When working on a checklist, you complete actions and tasks to receive a type of reward. While not in the traditional sense, a completed project and completed checklist are both examples of something our brain would view as “rewards.”
Think about your smartphone. If you have a pedometer app, you might earn a golden ribbon for completing your step goal that day. In the same line of thought, Trello gives you a green, completed icon whenever a checklist on a card is finished.
These rewards might seem a little silly or trite, but our brains respond to satisfying markers of success like this—and push us to achieve more because of it! A crucial aspect of gamification, however, is that the rewards given must actually be earned. This isn’t because of any honor system amongst colleagues. It’s because people can sense when they haven’t really earned a reward, and this feeling makes the reward seem less meaningful.
If the tasks on your checklist are unchallenging, the result will be unsatisfying. Triggering the dopamine response requires some sincere effort. So while I did say that small goals are more effective than large ones, they must be big enough so you experience at least some sense of satisfaction and pride in completing them. For example, emptying the dishwasher every morning is an accomplishment, but may not give you the same feeling of satisfaction like writing the first five chapters of your novel.
People use checklists for all sorts of things: packing for vacation, onboarding a new hire, keeping track of homework assignments, or organizing their stamp collections. The possibilities are truly endless. And checklists can be especially useful in a professional setting when dealing with highly complicated and collaborative projects.
For example, our team uses Trello’s checklist feature to mark progress on long-term content pieces like ebooks. With an ebook, the actual writing of the piece is, of course, very important. But what about all the other stuff that goes into the production and dissemination? We have several people working on several different aspects of the project, and shared checklists on Trello are the perfect way to manage this workflow.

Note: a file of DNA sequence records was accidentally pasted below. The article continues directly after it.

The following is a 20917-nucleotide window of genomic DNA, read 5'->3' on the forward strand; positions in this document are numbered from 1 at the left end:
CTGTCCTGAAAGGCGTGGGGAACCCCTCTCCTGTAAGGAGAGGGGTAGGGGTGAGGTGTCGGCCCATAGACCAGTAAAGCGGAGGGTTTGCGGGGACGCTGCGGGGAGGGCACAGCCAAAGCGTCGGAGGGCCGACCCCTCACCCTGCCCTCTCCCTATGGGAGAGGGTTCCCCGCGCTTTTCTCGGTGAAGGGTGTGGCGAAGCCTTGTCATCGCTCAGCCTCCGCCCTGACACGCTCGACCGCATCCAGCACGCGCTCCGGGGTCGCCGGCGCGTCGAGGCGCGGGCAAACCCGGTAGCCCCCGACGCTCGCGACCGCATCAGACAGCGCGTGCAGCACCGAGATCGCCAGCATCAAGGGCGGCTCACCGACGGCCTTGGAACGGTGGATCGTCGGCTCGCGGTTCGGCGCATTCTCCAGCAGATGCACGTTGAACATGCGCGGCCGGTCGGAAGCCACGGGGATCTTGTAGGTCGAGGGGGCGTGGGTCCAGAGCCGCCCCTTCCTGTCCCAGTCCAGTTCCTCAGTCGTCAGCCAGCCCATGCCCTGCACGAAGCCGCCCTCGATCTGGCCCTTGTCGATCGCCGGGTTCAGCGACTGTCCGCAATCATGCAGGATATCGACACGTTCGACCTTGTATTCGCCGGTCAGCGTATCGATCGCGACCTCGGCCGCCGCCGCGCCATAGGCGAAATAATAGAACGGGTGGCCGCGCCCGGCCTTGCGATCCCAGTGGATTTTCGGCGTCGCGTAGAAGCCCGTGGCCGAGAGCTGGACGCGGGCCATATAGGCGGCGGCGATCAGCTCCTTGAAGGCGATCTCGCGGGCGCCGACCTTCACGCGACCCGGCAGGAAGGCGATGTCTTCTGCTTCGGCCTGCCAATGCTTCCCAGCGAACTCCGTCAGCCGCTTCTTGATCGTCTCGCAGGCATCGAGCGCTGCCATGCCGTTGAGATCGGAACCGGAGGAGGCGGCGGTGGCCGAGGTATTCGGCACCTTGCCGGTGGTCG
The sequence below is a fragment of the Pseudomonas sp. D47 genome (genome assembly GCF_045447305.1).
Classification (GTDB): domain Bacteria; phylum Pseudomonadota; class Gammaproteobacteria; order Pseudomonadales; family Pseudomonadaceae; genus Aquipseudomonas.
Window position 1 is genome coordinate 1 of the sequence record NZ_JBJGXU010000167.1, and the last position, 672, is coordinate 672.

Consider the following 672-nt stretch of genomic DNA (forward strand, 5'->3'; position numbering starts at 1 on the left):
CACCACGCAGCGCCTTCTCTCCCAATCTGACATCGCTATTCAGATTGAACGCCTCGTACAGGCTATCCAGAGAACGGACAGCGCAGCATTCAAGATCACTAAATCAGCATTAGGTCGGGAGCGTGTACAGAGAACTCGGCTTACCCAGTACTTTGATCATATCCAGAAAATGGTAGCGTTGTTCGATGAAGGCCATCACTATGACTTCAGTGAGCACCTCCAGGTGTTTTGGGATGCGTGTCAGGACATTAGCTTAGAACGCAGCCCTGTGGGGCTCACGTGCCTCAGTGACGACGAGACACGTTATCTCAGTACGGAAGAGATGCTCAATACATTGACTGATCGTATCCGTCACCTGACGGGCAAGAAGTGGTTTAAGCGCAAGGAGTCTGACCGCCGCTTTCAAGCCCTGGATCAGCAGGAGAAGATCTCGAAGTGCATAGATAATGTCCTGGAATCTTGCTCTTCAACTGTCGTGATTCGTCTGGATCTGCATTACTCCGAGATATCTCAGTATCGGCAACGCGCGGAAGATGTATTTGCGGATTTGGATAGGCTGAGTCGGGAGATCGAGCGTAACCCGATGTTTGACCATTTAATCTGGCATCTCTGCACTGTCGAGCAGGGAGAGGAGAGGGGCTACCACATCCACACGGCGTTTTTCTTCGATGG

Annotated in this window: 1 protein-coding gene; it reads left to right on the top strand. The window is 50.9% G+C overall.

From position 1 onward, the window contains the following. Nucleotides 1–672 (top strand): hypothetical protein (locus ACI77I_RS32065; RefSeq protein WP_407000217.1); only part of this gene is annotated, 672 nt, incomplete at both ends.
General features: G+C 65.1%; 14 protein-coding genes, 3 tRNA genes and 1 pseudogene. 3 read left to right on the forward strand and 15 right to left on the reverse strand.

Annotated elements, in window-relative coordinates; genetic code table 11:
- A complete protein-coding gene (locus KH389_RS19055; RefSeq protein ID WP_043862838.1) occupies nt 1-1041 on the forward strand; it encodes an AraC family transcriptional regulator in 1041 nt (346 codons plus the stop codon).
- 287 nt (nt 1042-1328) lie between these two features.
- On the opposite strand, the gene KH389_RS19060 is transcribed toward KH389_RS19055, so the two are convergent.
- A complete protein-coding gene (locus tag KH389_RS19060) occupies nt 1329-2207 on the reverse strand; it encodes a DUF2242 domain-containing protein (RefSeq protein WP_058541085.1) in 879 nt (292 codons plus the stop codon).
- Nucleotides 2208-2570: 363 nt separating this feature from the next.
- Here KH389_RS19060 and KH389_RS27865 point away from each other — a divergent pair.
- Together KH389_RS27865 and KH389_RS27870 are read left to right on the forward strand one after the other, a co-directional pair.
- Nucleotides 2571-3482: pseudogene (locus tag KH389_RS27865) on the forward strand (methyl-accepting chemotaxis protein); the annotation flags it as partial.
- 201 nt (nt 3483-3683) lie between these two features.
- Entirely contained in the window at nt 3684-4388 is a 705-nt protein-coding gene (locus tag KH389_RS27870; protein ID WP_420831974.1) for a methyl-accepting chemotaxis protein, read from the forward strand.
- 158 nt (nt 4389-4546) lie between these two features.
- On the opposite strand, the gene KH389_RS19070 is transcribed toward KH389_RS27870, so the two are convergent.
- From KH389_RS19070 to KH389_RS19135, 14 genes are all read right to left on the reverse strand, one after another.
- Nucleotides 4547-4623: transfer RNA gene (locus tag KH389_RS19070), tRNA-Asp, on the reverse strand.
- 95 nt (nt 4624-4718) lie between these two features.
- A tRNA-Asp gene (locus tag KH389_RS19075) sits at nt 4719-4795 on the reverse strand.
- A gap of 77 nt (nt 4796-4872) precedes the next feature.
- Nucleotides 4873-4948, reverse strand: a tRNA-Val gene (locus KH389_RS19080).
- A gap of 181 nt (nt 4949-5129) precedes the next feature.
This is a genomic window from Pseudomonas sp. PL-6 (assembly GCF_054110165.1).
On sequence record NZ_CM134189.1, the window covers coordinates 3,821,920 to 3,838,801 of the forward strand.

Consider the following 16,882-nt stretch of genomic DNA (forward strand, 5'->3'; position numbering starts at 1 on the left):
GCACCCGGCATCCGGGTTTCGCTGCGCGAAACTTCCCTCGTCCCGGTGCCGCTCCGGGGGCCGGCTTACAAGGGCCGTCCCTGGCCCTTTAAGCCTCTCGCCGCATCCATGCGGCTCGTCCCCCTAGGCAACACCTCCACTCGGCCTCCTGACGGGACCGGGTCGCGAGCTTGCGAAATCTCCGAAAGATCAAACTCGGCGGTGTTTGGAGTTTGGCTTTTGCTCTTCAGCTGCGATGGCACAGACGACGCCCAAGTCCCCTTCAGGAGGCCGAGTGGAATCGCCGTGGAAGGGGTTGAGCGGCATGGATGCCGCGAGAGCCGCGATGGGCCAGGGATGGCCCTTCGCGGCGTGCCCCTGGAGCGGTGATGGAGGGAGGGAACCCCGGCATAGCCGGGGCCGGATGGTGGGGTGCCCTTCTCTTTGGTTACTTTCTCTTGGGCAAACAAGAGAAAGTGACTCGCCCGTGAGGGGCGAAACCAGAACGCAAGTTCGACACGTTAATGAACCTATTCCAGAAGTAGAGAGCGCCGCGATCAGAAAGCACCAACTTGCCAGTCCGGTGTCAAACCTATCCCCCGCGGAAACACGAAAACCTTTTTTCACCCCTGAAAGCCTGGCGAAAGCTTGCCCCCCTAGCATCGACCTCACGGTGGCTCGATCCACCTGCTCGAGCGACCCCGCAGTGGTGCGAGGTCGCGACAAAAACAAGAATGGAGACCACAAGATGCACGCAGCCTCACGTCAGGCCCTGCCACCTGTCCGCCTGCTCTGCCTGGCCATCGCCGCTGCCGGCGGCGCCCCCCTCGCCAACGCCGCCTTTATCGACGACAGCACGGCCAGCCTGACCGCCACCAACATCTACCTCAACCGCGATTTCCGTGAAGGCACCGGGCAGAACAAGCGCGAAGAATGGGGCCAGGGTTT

Each one of these items presents its own unique obstacles that must be tackled. Checking an item off of the list is immensely satisfying for everyone involved – and then it’s on to the next item!
Workflows like this are applicable in any field or industry. All it takes is some team-wide collaboration and strategic thinking to get one of these bad boys going. Your team should also buffer in some time once per month to evaluate and analyze progress as well as celebrate these successes.
By understanding the psychological reasons and motivators, our team’s love for Trello’s green checklist icon makes complete sense. Not only does a completed list signify that a lengthy project is over – it means that we accomplished something real and meaningful. Each checklist item was a challenge (large or small) that we overcame.
So the next time you feel amazing after checking all the items off of a to-do list, you’ll know exactly why. Keep on making those lists!